The COSMID Study for Patients with Diverticulitis

Clinical Trial Title

Comparison of surgery and medicine on the impact of diverticulitis (COSMID) trial.

National Clinical Trial Number:

04095663

Clinical Trial Protocol Description:

The COSMID (Comparison of Surgery and Medicine on the Impact of Diverticulitis) trial is a pragmatic, patient-level randomized superiority trial of elective colectomy vs. best medical management for patients with quality of life (QoL) limiting diverticular disease. A parallel observational cohort will include those who are disinclined to have their treatment choice randomized, but are willing to contribute information about their outcomes. The goal of the COSMID trial is to answer the question: For patients with QoL-limiting diverticular disease, is elective colectomy more effective than best medical management? The hypothesis being tested in the COSMID trial is that patient-reported outcomes (PROs) among patients in the surgery arm will be superior to those in the best medical management arm.

Clinical Trial Eligibility Criteria:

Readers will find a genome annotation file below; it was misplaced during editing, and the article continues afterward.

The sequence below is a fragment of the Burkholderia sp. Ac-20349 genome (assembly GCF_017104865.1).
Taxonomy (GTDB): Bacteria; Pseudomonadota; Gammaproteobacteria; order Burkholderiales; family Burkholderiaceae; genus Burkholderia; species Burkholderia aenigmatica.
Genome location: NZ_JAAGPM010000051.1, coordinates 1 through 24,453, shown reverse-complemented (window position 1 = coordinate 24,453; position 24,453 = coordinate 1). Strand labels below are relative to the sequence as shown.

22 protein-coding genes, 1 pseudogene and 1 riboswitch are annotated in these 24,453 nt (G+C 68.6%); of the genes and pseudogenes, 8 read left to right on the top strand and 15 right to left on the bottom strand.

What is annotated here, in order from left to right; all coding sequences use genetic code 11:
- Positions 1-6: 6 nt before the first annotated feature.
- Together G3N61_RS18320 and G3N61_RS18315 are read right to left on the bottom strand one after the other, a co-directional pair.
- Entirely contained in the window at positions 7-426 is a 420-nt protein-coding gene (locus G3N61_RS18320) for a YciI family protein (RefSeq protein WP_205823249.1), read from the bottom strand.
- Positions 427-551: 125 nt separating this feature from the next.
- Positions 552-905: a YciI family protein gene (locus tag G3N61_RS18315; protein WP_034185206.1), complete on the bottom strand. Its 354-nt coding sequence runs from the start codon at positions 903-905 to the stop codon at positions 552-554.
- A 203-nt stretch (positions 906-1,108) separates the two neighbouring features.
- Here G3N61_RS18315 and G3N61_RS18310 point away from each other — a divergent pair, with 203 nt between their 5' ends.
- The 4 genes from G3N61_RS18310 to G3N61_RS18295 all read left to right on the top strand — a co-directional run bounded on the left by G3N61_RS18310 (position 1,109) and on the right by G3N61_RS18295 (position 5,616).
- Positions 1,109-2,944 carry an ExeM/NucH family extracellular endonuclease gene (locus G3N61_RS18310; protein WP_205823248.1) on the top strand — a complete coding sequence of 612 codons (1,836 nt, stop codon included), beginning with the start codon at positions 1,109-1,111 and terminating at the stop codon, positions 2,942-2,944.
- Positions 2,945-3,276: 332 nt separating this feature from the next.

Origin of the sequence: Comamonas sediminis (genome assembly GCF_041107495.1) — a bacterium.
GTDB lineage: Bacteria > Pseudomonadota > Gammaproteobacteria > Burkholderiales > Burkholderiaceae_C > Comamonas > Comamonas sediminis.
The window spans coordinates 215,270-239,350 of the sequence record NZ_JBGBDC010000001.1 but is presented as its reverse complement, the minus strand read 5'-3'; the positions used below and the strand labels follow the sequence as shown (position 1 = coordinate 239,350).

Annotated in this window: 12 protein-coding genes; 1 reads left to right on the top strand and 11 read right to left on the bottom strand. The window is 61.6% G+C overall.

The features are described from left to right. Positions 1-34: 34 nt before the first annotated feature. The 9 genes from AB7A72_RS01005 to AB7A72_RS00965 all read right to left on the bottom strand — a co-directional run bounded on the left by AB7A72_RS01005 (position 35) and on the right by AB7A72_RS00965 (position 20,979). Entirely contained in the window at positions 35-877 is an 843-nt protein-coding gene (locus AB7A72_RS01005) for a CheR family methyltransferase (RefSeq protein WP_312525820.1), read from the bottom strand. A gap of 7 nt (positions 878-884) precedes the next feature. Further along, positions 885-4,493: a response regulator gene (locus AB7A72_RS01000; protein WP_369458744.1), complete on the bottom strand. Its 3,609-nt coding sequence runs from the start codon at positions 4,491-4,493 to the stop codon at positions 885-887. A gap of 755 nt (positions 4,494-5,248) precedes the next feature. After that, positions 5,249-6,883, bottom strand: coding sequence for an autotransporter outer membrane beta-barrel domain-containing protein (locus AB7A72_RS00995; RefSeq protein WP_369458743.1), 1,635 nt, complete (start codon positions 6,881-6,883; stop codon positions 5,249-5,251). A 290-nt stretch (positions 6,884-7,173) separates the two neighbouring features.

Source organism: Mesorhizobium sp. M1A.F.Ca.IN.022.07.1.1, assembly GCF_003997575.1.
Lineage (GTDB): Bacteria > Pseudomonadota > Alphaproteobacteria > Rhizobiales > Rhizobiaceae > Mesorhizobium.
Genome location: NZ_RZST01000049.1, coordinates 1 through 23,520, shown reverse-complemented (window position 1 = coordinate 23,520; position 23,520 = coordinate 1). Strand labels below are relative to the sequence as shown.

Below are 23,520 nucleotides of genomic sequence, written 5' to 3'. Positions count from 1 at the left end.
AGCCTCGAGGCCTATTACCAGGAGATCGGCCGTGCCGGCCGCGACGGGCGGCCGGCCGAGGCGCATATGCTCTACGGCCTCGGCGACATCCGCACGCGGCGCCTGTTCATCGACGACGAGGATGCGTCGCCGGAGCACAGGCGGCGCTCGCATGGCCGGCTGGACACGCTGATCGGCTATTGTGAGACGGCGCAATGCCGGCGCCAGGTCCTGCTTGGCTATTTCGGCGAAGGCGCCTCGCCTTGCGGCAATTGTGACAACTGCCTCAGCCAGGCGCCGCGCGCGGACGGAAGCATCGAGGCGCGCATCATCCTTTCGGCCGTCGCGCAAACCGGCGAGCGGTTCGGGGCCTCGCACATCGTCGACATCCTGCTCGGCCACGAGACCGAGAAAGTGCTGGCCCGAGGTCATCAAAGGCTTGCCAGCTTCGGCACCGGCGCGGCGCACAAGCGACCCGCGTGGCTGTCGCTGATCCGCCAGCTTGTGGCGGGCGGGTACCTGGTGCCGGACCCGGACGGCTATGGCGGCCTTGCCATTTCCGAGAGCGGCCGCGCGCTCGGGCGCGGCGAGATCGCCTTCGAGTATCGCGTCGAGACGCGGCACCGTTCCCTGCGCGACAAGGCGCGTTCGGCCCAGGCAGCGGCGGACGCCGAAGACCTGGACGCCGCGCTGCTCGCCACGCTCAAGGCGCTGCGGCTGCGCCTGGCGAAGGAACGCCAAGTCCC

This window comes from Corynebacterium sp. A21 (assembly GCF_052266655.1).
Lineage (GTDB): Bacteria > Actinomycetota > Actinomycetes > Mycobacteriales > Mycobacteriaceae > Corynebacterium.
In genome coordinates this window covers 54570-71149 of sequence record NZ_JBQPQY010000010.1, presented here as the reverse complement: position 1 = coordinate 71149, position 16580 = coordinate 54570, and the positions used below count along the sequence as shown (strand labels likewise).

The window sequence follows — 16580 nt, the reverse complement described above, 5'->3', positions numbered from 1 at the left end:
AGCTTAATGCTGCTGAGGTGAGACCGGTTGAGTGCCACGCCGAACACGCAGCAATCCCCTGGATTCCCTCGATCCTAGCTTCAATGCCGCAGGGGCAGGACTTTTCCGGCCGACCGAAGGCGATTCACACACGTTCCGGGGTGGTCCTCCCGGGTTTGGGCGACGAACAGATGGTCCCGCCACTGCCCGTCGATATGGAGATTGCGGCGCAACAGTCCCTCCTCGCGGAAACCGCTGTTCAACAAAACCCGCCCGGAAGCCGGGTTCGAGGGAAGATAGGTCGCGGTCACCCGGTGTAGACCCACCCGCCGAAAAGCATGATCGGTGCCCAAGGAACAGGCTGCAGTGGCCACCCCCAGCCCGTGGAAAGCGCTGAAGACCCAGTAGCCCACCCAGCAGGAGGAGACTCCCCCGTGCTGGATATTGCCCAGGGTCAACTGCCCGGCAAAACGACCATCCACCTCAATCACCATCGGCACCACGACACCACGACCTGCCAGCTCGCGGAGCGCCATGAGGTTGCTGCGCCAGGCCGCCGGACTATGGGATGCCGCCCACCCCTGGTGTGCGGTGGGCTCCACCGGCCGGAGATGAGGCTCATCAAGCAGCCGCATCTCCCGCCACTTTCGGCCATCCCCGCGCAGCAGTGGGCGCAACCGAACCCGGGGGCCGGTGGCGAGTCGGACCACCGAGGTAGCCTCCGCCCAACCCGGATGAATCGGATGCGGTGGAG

In order to participate you must meet the following criteria:

  • Are at least 18 years of age.
  • Have had at least one episode of diverticulitis confirmed by CT scan in last 5 years and a colonoscopy to rule out or screen for other colon pathology concordant with screening guidelines.
  • Have a history of recurrent uncomplicated diverticulitis without current symptoms (AUD in remission) over the prior 5 year.
  • Have persistent signs, symptoms, and concerns related to diverticular disease ≥ 3 months after recovery from an episode of AUD (e.g., excluding irritable bowel syndrome and other conditions in coordination with gastroenterologist).

This is a partial list of eligibility requirements. To inquire about your eligibility, please call the contact number provided. If you wish to inquire via email, please include the title of the study in your message.

Study Details

Clinical Trial Investigator

Dana Hayden, MD

Contact Information

Matthew Johnson